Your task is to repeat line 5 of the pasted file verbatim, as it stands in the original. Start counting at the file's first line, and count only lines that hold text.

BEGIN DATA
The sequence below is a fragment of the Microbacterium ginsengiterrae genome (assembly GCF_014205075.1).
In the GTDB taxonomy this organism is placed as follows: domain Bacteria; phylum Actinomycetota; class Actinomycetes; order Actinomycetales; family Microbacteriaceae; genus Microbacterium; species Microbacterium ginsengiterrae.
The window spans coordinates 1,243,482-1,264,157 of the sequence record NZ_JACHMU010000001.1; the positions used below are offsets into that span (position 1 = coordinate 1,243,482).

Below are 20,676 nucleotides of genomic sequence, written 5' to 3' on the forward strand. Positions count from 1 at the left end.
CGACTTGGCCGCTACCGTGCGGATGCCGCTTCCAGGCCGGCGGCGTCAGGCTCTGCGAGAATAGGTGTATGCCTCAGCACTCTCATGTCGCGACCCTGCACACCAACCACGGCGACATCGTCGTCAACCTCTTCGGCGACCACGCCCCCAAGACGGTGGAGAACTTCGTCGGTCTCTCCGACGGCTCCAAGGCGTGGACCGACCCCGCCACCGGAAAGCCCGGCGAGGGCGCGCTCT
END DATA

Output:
CGACTTGGCCGCTACCGTGCGGATGCCGCTTCCAGGCCGGCGGCGTCAGGCTCTGCGAGAATAGGTGTATGCCTCAGCACTCTCATGTCGCGACCCTGCACACCAACCACGGCGACATCGTCGTCAACCTCTTCGGCGACCACGCCCCCAAGACGGTGGAGAACTTCGTCGGTCTCTCCGACGGCTCCAAGGCGTGGACCGACCCCGCCACCGGAAAGCCCGGCGAGGGCGCGCTCT